Of course the other half of the nail would have been to mention the waves of Republican advertisements berating “bailouts” without mentioning that they were first passed under a Republican President or that some, like the auto bailouts, not only saved jobs and an American industry but have actually returned a profit.  Or that simply because someone held office in the past two years the ruination of the economy is not entirely that person’s individual fault.  While I personally believe these ads are just as calculated and contrived as any offered by Grayson, they work because they play on the anger, not the intellect, of those watching the ads.

When people are angry enough about something, a “close enough” argument becomes good enough.  And close enough arguments can slip into claims that are patently false or constructed on such tortured logic or fact strands that they would be laughable if we weren’t so pissed off about something that we can’t stop to evaluate them.  “I noticed that the fire department is always at a fire.  Hey, the fire department must be setting houses on fire!”  Close enough for a political ad.

In the same way that anger is driving this election cycle, anger seems to be driving so much of the debate surrounding the plight of animals in shelters, nationally and locally.  And just as no politician will accept any part of the blame for the economic downturn, no one in animal welfare will accept any part of the blame for why so many animals are being euthanized, entirely unnecessarily, in shelters in Berks County, Pennsylvania and around the United States.  We will blame someone, anyone, everyone else, but there is rarely any willingness to set aside our own anger over the problem long enough to be introspective.

Too many strays entering shelters?  Blame the public.  Accidentally euthanize the wrong animal?  Blame the finder.  Getting bad press and fewer donations?  Blame the organizations getting good press and strong support.  And do it angrily; the angrier the better.  If you are angry, you must care more.  And you certainly can’t be held accountable for your dubious claims, shady math, or outright lies.  After all, you just care so much and you are so darn angry about what’s happening.

But as Webster said, anger is not an argument.  It works to deflect responsibility, to cloud the waters, and to give you something to do other than the hard work of finding solutions.  But it solves nothing.

Several years ago the HSBC recognized that we were very angry over the number of animals we were euthanizing.  We blamed the public for letting them roam and breed.  We blamed the State and local governments for not providing the resources we needed to provide proper care and adoption services for the animals we received from them.  We blamed our staff for not having the skills to do their job right.  We were righteously angry and we blamed everyone and we succeeded at solving very few of the problems we faced.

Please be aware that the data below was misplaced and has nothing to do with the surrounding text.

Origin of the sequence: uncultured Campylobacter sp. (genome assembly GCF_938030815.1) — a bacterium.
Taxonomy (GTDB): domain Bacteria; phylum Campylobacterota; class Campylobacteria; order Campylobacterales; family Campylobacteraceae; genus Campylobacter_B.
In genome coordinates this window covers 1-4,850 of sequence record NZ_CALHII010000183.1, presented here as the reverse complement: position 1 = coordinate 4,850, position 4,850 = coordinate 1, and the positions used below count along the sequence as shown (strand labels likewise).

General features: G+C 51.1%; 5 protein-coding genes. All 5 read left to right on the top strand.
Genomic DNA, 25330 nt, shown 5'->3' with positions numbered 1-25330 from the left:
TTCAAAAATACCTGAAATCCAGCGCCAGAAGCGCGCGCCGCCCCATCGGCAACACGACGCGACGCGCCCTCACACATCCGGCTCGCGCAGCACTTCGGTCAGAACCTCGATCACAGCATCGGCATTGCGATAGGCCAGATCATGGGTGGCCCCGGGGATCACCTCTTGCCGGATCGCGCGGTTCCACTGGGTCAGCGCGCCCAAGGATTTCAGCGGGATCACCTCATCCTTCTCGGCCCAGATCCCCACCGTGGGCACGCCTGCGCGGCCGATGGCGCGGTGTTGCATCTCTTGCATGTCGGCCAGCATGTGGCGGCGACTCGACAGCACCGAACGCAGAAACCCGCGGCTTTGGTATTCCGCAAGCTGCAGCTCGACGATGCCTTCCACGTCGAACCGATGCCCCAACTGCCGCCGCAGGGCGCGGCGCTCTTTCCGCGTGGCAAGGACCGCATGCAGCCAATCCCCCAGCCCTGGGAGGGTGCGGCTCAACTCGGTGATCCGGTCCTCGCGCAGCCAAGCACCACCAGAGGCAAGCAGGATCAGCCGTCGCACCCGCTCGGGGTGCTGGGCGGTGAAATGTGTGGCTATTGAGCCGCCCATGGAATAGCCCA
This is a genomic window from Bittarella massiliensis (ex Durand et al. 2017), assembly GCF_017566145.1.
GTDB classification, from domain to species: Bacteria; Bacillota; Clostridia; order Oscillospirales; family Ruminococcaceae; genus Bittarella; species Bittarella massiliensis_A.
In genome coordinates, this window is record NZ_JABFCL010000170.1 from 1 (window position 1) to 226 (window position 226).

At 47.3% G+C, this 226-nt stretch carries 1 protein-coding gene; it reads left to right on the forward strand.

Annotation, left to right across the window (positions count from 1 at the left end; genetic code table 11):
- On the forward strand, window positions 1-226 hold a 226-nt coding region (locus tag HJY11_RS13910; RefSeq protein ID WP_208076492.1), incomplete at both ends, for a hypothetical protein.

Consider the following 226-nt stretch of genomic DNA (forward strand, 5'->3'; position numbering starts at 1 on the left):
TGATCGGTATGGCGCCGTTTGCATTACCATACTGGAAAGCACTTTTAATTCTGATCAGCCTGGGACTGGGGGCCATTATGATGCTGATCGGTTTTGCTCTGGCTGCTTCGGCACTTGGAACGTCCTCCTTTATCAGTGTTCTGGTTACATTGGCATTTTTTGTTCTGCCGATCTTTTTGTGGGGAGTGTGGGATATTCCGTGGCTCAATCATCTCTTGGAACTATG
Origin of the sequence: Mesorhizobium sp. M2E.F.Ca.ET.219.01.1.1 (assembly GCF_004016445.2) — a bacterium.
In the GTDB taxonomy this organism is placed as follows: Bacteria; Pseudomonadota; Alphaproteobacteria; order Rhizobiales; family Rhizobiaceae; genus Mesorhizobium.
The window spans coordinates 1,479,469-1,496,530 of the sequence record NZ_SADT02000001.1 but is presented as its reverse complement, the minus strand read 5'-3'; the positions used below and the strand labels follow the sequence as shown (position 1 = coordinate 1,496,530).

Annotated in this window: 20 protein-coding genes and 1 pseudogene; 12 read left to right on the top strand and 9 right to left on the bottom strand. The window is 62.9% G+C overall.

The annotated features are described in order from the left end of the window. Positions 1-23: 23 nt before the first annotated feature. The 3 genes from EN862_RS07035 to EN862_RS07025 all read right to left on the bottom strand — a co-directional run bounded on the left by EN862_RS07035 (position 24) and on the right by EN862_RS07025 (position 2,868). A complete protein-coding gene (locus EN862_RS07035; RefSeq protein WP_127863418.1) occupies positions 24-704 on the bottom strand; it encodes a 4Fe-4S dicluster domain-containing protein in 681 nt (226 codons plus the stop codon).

But finally we recognized that we had personal responsibility for much of what we were so angry about.  We accepted the abusive and underpaid animal control contracts that were euthanasia contracts in disguise.  We failed to have policies and protocols in place that would avoid tragic errors.  We failed to provide the highest level of training to our staff and to make the hard decisions to let go staff who didn’t measure up.  We could have offered more programs and services which would help the public do the right thing rather than surrender animals to us.  And, finally, we did the hard work of looking at our own organization and making the changes that have led to an improvement in the welfare of the animals in our care- and resulted in a lot less anger on our part.

It also allows us to have a little more credibility when we do raise tough issues.  What is government, the public, other organizations doing to improve the problems?  Are they doing their part or are they just complaining and laying blame?  It also puts us in the habit of looking in the mirror regularly and seeing what we can do that we are not.  Where are we weak, what can we improve, who can we reach out to, if one approach is working what other one will?